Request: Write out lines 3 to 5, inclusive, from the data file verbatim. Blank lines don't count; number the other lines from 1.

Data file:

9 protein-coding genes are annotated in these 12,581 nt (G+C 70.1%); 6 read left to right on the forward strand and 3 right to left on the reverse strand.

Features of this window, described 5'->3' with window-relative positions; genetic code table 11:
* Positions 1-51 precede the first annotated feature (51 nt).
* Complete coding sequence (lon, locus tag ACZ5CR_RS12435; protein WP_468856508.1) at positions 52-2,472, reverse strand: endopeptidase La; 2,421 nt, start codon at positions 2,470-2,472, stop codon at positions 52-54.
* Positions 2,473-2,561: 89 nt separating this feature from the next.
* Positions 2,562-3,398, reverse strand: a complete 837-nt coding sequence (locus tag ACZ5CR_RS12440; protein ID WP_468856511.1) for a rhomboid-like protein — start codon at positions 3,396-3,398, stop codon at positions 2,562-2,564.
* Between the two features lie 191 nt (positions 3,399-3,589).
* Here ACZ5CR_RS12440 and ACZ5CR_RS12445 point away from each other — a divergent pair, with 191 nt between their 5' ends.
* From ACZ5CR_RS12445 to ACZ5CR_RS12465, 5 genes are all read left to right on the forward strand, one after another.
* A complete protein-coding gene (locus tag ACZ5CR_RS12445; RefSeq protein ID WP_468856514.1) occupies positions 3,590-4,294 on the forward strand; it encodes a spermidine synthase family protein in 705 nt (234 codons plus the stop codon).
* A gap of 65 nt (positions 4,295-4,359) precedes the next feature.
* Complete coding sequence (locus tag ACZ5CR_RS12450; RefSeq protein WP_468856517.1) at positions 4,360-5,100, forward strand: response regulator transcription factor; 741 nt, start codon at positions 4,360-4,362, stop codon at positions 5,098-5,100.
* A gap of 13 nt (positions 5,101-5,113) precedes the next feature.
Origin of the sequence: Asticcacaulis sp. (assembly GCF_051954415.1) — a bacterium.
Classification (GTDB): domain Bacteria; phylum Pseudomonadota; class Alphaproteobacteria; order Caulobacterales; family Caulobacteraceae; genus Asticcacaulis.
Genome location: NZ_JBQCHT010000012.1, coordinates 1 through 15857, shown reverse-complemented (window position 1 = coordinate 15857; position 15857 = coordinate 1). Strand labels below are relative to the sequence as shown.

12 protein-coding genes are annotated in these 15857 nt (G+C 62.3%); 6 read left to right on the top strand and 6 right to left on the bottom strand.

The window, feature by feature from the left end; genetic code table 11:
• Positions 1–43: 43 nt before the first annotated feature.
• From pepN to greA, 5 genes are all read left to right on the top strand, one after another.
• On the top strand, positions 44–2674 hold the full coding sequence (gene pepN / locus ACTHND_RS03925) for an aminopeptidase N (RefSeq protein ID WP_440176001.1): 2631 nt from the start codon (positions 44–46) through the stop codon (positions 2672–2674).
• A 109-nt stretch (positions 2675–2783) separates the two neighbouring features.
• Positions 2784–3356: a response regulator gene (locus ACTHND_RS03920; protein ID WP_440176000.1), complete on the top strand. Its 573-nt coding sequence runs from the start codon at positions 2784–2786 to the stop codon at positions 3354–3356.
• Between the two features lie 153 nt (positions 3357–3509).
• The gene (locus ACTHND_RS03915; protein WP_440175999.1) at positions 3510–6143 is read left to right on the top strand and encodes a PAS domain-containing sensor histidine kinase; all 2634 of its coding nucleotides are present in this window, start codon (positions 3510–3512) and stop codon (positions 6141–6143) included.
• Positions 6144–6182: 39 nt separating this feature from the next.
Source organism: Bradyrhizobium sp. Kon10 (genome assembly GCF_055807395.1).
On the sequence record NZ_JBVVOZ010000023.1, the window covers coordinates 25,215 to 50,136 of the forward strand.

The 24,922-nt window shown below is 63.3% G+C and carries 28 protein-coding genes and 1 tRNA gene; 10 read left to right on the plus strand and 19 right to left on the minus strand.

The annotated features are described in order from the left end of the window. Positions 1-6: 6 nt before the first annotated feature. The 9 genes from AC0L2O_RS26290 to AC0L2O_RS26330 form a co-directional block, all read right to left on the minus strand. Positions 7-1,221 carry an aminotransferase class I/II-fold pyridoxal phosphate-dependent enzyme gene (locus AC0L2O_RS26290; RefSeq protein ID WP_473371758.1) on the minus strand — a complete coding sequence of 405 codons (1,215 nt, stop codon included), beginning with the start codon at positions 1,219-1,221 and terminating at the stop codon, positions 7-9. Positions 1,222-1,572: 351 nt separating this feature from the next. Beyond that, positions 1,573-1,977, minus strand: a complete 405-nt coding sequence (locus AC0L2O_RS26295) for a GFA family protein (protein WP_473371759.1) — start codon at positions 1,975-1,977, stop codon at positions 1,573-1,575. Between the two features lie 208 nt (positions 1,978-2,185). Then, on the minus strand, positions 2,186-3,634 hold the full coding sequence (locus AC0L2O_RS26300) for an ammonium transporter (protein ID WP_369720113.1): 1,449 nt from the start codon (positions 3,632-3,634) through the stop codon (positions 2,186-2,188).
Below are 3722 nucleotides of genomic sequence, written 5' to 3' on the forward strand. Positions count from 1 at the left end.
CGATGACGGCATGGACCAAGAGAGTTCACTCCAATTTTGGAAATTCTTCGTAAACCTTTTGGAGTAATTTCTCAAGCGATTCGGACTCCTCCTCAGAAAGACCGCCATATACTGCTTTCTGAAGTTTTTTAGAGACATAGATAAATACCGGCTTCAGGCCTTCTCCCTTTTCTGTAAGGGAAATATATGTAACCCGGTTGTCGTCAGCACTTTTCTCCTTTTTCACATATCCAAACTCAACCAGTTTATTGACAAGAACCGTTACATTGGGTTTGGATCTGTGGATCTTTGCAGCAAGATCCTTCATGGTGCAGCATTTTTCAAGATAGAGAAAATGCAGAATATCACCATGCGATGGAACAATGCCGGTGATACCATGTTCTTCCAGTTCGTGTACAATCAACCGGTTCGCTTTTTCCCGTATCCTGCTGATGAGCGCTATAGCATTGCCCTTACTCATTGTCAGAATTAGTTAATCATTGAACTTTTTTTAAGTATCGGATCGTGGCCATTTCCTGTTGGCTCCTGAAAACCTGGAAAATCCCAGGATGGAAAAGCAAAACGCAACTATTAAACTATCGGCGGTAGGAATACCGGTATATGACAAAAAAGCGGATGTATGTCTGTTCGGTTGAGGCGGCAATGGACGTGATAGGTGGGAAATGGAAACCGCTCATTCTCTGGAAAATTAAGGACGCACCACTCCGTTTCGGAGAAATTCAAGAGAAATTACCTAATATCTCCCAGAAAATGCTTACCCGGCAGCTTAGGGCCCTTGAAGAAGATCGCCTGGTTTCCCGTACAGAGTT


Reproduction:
* Positions 1-51 precede the first annotated feature (51 nt).
* Complete coding sequence (lon, locus tag ACZ5CR_RS12435; protein WP_468856508.1) at positions 52-2,472, reverse strand: endopeptidase La; 2,421 nt, start codon at positions 2,470-2,472, stop codon at positions 52-54.
* Positions 2,473-2,561: 89 nt separating this feature from the next.